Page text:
The pharmaceutical giants & their pawns take on Texas...Westover points to this article from the Houston Press. Here are a few favorite excerpts:
None of these limitations means anything to Young, who will keep on smoking half a pack a day (more when studying) no matter how much antismokers try to stop him. "I could quit," he says, "but why?" Smoking-cessation products can cost up to $40 a pop, while a pack of cigarettes is only $4, which even a poor college student can scrounge up. And for every person who accosts Young with 'tude, there's another who shares his habit and could become a new friend.
$40 a pop, well let's figure out why, there are a lot of non-profits on the payroll. Between 1996-2002 the Johnson & Johnson pharmaceutical affiliate RWJF alone paid out $133,620,603.00 to non-profits and organizations to lobby for smoking bans, I'm sure a campaign contribution or two also comes out of that smoking cessation cost.
"Now wait a minute," some of you antismokers might be saying. "I have the right to go out in public and not have to breathe smoke."Well, sorry, but bars and restaurants aren't public places. "These are privately owned establishments," says Dennis Keim, 52, a local rabble-rouser and occasional smoker. "If people don't want to be in that environment, there's nothing that forces them to be there. They have a choice of, in this town, something like 12,000 other eating establishments," he says, exaggerating the numbers a bit. (There are actually about 10,000 restaurants in the greater Houston area.)
Keim was okay with the ban, enacted in '92, that prohibited smoking on city property. "It's one thing to set policy in a facility that's owned by the government, where people have no alternative. You can't go to an alternative courthouse. You can't go to an alternative city hall.
But you can go to whatever restaurant you want. This is America..."
Private property rights now there's a novel idea, I don't think I heard that phrase uttered once in Minneapolis, Bloomington, or Hennepin County meetings.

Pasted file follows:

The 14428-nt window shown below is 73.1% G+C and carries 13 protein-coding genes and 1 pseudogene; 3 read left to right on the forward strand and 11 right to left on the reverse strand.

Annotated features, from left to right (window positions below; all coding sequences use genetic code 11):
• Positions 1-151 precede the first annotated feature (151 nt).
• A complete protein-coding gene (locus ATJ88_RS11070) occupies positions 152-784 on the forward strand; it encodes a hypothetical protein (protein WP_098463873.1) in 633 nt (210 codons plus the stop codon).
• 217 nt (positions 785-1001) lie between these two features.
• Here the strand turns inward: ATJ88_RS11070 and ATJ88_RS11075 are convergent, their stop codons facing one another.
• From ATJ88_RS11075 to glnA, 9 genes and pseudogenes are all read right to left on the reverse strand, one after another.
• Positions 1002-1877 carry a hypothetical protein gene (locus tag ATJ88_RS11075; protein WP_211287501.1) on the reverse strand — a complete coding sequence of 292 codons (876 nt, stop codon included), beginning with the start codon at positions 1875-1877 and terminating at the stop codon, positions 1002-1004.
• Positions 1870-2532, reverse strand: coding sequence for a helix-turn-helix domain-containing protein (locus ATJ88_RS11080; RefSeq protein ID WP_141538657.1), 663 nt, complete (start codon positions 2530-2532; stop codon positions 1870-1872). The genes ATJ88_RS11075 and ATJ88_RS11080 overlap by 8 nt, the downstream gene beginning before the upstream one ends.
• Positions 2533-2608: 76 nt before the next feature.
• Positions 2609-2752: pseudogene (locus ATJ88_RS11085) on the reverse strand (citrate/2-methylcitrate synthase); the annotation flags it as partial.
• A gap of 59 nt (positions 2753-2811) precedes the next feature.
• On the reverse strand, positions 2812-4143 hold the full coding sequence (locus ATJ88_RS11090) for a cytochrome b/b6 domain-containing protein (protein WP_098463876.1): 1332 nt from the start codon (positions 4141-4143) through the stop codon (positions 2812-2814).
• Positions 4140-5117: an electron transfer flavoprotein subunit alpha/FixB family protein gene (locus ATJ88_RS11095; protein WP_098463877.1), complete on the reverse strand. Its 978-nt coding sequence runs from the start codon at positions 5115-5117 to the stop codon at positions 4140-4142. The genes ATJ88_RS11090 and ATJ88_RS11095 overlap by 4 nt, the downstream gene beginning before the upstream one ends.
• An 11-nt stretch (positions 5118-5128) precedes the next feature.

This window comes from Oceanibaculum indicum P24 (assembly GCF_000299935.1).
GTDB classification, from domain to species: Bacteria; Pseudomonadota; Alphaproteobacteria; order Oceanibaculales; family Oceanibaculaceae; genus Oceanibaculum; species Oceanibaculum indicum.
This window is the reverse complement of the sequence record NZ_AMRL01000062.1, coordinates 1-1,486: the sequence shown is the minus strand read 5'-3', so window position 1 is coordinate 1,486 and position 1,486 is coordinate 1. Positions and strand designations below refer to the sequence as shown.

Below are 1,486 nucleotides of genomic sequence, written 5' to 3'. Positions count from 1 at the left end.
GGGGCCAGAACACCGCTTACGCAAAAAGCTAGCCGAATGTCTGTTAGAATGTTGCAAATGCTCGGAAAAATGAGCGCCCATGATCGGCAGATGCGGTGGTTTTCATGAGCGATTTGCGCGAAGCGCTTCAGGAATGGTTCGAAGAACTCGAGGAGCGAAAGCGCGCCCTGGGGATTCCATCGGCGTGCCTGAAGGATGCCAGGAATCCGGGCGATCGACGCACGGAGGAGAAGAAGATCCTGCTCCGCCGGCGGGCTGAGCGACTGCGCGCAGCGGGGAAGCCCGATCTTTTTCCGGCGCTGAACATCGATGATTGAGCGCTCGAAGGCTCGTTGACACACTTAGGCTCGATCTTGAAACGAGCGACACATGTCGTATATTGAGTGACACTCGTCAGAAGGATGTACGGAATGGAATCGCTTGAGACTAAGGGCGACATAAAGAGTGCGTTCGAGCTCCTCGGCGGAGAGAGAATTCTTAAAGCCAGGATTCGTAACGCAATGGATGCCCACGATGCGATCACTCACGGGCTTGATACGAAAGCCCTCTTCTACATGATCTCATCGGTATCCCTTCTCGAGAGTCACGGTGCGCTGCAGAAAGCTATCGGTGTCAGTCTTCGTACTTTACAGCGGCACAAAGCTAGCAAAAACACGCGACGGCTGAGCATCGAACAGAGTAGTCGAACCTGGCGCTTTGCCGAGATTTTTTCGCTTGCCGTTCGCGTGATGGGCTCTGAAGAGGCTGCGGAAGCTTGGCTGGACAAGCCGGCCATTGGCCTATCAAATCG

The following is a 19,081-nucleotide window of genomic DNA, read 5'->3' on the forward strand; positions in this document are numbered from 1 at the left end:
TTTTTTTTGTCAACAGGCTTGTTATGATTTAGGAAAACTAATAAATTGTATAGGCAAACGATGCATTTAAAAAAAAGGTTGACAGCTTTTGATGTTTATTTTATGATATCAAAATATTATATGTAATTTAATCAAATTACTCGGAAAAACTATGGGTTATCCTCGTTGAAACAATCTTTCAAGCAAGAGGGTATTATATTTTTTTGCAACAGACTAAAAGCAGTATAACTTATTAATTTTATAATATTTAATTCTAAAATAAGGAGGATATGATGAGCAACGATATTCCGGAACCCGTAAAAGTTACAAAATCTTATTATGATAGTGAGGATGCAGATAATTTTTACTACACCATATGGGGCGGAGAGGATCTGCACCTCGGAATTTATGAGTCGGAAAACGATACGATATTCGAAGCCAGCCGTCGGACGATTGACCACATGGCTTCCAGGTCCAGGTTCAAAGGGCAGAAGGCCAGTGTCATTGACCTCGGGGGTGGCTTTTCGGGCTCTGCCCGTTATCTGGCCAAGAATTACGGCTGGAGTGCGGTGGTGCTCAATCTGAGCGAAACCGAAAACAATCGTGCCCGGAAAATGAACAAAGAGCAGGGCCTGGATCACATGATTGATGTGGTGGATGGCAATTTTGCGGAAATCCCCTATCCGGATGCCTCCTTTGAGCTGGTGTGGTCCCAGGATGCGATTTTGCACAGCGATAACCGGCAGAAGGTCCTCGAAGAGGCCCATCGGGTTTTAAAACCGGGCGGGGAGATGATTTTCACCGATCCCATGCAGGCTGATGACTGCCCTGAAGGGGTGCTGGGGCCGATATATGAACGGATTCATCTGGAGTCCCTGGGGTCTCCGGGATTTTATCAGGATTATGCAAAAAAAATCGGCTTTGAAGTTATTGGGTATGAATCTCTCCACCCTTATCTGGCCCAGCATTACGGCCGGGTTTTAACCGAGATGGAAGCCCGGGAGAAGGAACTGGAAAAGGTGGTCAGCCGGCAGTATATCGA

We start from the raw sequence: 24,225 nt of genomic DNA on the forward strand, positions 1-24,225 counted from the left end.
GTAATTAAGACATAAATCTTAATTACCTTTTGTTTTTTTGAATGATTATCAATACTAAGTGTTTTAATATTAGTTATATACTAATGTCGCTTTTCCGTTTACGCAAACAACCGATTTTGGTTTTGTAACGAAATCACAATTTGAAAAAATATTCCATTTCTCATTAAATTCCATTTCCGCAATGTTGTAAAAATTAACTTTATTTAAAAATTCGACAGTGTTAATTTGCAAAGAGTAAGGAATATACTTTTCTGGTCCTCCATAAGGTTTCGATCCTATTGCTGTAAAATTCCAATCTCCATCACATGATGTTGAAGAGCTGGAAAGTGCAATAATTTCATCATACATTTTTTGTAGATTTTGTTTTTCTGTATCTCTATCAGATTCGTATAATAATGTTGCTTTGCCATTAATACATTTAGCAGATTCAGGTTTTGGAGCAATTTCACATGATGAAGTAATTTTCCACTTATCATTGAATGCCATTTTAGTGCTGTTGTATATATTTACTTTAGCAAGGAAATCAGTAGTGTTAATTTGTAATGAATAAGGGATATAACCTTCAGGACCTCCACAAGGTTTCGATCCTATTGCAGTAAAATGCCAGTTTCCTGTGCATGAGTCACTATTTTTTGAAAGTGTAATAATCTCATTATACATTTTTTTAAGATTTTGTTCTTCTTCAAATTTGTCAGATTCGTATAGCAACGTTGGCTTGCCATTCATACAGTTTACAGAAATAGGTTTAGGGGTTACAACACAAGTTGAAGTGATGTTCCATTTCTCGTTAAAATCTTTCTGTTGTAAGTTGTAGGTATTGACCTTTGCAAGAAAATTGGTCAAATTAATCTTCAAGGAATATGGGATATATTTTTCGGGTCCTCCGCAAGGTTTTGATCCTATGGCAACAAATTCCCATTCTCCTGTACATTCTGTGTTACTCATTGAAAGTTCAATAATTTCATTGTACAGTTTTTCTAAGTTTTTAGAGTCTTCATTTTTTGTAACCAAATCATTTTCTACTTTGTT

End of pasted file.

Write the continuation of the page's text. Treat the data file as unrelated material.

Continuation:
When City Councilman Michael Berry voted against the recent smoking ban, he said, "If you don't like smoking restaurants, don't go to them. What we heard over and over again, and it disturbs me, is this notion that 'I want to go to [someone's restaurant], and I want to tell him how to serve me on my terms,' which is 'I want you to serve me with no smoke,' even though he wants to serve those people who smoke."
That's how you know you're in Texas, a lawmaker speaking common sense, against the whining liberal entitlement crowd. I still recall some snot nosed kid calling into the Bob Davis show "...hey...what about my right to go into a bar and not smell smoke..." Hey, snot face it's a private bar owned by an individual...no you don't have that right; also I don't believe I saw that "right" anywhere in the U.S. Constitution. But if you put enough liberals in city hall, or on the Nicoderm payroll anything is bound to happen... trampling of individual property rights.....for one thing.
Two University of North Texas economists studied the effects of the smoking ban in restaurants, and the results were released in October 2004: Dallas lost $11.8 million (or 3.6 percent) in alcoholic beverage sales in 2003 compared with 2002. You could blame it on a sliding economy, but business was booming in the smoke-friendly suburbs, where hooch sales increased from 3.2 percent (Richardson) to 7.9 percent (Plano) to 12.2 percent (Frisco). The only other city showing a loss was Irving, down 0.8 percent.
The study also claims four longtime Dallas restaurants were forced to close on account of the ban.
The non-profits and activists will of course spin this info. differently, though I don't know how. By the way one of my bar/restaurant customers in Hennepin County just filed for bankruptcy, now I'll have to take back possession of the Smokeeters they couldn't pay for. They had been in business for 5-10 years, I'm sure the smoking ban had nothing to do with it.
Any attempt to curtail smoking in bars and restaurants is an attempt to curtail smoking in general. The less people can smoke, the logic goes, the less they will. But is that such a good thing?
In 2003, Texas smokers paid 41 cents a pack in excise taxes, totaling more than $501 million. They paid more than $271 million in sales tax on cigarettes and another $479 million in extra costs due to tobacco settlements, which goes straight to the state. The grand total: more than $1.25 billion a year.
That's a lot of money for roads, schools and hospitals.
The above is a point I hadn't even considered, but hopefully lawmakers will take it into account, before future legislation.
"Smokers are my best customers," says the 57-year-old nonsmoker, perched over a white tablecloth with Sinatra playing in the background. Over the years, Frank has lit more butts than a porn director, and when a customer runs out of smokes, he'll send a busboy across the street to pick up a pack.Smokers rarely get impatient, while "most nonsmokers say, 'Where's my food?' " he says, drumming his fingers for effect. And smokers often order expensive wines and hang around to drink them, while nonsmokers chug down their iced teas and hit the road.
The above waiter explains in real world terms why catering to the non-smoking crowd is a money loser for bars & restaurants.
Around the globe, and in your town; I'll continue to present the factual case of smoking bans and their effect on local economy. Next post an email I received on business losses on the Emerald Isle.